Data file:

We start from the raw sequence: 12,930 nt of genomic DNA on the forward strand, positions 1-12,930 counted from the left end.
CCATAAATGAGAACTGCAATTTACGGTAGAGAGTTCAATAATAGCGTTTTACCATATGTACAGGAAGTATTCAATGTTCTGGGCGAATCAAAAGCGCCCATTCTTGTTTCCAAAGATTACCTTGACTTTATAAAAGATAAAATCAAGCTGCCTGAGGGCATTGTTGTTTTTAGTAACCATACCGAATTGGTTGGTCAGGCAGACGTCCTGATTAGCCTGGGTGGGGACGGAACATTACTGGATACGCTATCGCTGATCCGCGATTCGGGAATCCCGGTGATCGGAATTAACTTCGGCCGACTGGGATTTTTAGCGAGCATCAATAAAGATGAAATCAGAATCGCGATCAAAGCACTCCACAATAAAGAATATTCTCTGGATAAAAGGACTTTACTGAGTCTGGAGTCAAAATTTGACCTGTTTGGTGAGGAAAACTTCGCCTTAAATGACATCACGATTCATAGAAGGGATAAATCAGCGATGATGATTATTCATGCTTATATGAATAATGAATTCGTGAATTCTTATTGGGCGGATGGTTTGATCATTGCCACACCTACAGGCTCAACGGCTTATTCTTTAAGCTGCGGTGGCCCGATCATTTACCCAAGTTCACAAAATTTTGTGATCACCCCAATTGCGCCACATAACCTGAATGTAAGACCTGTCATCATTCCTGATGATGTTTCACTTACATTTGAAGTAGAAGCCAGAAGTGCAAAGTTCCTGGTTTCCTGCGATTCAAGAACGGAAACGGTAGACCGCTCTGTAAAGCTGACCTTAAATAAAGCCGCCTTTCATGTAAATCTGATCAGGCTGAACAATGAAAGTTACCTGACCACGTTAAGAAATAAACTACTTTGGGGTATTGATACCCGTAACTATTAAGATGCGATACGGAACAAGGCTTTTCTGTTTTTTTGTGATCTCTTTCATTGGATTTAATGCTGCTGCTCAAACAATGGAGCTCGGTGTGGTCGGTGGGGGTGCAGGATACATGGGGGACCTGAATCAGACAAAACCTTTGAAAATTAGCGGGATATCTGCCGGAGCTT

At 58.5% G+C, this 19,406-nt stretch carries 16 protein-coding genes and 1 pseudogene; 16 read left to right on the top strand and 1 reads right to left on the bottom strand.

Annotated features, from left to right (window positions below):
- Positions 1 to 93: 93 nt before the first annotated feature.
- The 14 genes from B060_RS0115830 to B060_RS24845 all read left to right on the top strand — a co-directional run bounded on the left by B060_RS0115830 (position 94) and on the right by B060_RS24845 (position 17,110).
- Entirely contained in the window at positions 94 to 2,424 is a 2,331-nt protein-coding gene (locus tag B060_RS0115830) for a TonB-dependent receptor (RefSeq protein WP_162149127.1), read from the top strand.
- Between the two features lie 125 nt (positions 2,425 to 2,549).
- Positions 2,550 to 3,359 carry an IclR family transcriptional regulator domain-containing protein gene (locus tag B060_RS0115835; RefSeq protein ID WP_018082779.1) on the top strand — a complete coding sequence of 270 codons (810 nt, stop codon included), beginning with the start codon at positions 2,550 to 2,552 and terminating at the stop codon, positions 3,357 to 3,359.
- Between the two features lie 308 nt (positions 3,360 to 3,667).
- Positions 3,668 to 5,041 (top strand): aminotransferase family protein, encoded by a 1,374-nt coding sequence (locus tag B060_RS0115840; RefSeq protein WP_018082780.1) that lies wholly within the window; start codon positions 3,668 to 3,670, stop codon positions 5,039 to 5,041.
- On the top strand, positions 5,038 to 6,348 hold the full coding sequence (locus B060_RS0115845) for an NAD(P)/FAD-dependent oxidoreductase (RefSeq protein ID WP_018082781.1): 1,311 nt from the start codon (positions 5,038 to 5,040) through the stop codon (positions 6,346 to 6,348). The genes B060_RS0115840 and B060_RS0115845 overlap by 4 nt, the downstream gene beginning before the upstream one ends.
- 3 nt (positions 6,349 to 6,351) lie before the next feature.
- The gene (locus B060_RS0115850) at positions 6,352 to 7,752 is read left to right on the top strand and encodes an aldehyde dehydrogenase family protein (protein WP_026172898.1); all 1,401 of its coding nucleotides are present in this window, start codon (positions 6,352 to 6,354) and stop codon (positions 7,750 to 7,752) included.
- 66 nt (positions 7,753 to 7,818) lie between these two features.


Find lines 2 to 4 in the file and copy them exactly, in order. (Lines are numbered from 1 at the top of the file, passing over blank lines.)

CCATAAATGAGAACTGCAATTTACGGTAGAGAGTTCAATAATAGCGTTTTACCATATGTACAGGAAGTATTCAATGTTCTGGGCGAATCAAAAGCGCCCATTCTTGTTTCCAAAGATTACCTTGACTTTATAAAAGATAAAATCAAGCTGCCTGAGGGCATTGTTGTTTTTAGTAACCATACCGAATTGGTTGGTCAGGCAGACGTCCTGATTAGCCTGGGTGGGGACGGAACATTACTGGATACGCTATCGCTGATCCGCGATTCGGGAATCCCGGTGATCGGAATTAACTTCGGCCGACTGGGATTTTTAGCGAGCATCAATAAAGATGAAATCAGAATCGCGATCAAAGCACTCCACAATAAAGAATATTCTCTGGATAAAAGGACTTTACTGAGTCTGGAGTCAAAATTTGACCTGTTTGGTGAGGAAAACTTCGCCTTAAATGACATCACGATTCATAGAAGGGATAAATCAGCGATGATGATTATTCATGCTTATATGAATAATGAATTCGTGAATTCTTATTGGGCGGATGGTTTGATCATTGCCACACCTACAGGCTCAACGGCTTATTCTTTAAGCTGCGGTGGCCCGATCATTTACCCAAGTTCACAAAATTTTGTGATCACCCCAATTGCGCCACATAACCTGAATGTAAGACCTGTCATCATTCCTGATGATGTTTCACTTACATTTGAAGTAGAAGCCAGAAGTGCAAAGTTCCTGGTTTCCTGCGATTCAAGAACGGAAACGGTAGACCGCTCTGTAAAGCTGACCTTAAATAAAGCCGCCTTTCATGTAAATCTGATCAGGCTGAACAATGAAAGTTACCTGACCACGTTAAGAAATAAACTACTTTGGGGTATTGATACCCGTAACTATTAAGATGCGATACGGAACAAGGCTTTTCTGTTTTTTTGTGATCTCTTTCATTGGATTTAATGCTGCTGCTCAAACAATGGAGCTCGGTGTGGTCGGTGGGGGTGCAGGATACATGGGGGACCTGAATCAGACAAAACCTTTGAAAATTAGCGGGATATCTGCCGGAGCTT

At 58.5% G+C, this 19,406-nt stretch carries 16 protein-coding genes and 1 pseudogene; 16 read left to right on the top strand and 1 reads right to left on the bottom strand.

Annotated features, from left to right (window positions below):